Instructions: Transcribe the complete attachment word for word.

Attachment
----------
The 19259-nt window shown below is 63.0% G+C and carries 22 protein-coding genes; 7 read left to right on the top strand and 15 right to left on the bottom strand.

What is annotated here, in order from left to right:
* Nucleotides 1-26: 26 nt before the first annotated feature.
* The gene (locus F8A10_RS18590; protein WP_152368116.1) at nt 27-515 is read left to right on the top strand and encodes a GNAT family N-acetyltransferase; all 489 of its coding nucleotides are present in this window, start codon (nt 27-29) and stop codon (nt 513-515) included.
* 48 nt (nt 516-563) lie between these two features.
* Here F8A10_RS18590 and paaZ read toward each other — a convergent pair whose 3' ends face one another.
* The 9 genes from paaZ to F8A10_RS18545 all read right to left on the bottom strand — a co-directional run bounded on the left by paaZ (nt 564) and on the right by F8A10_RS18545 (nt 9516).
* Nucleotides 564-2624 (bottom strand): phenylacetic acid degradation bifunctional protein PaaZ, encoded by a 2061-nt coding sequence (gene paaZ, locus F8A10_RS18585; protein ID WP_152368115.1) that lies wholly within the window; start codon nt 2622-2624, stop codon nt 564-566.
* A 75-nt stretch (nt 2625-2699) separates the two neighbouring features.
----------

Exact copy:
The 19259-nt window shown below is 63.0% G+C and carries 22 protein-coding genes; 7 read left to right on the top strand and 15 right to left on the bottom strand.

What is annotated here, in order from left to right:
* Nucleotides 1-26: 26 nt before the first annotated feature.
* The gene (locus F8A10_RS18590; protein WP_152368116.1) at nt 27-515 is read left to right on the top strand and encodes a GNAT family N-acetyltransferase; all 489 of its coding nucleotides are present in this window, start codon (nt 27-29) and stop codon (nt 513-515) included.
* 48 nt (nt 516-563) lie between these two features.
* Here F8A10_RS18590 and paaZ read toward each other — a convergent pair whose 3' ends face one another.
* The 9 genes from paaZ to F8A10_RS18545 all read right to left on the bottom strand — a co-directional run bounded on the left by paaZ (nt 564) and on the right by F8A10_RS18545 (nt 9516).
* Nucleotides 564-2624 (bottom strand): phenylacetic acid degradation bifunctional protein PaaZ, encoded by a 2061-nt coding sequence (gene paaZ, locus F8A10_RS18585; protein ID WP_152368115.1) that lies wholly within the window; start codon nt 2622-2624, stop codon nt 564-566.
* A 75-nt stretch (nt 2625-2699) separates the two neighbouring features.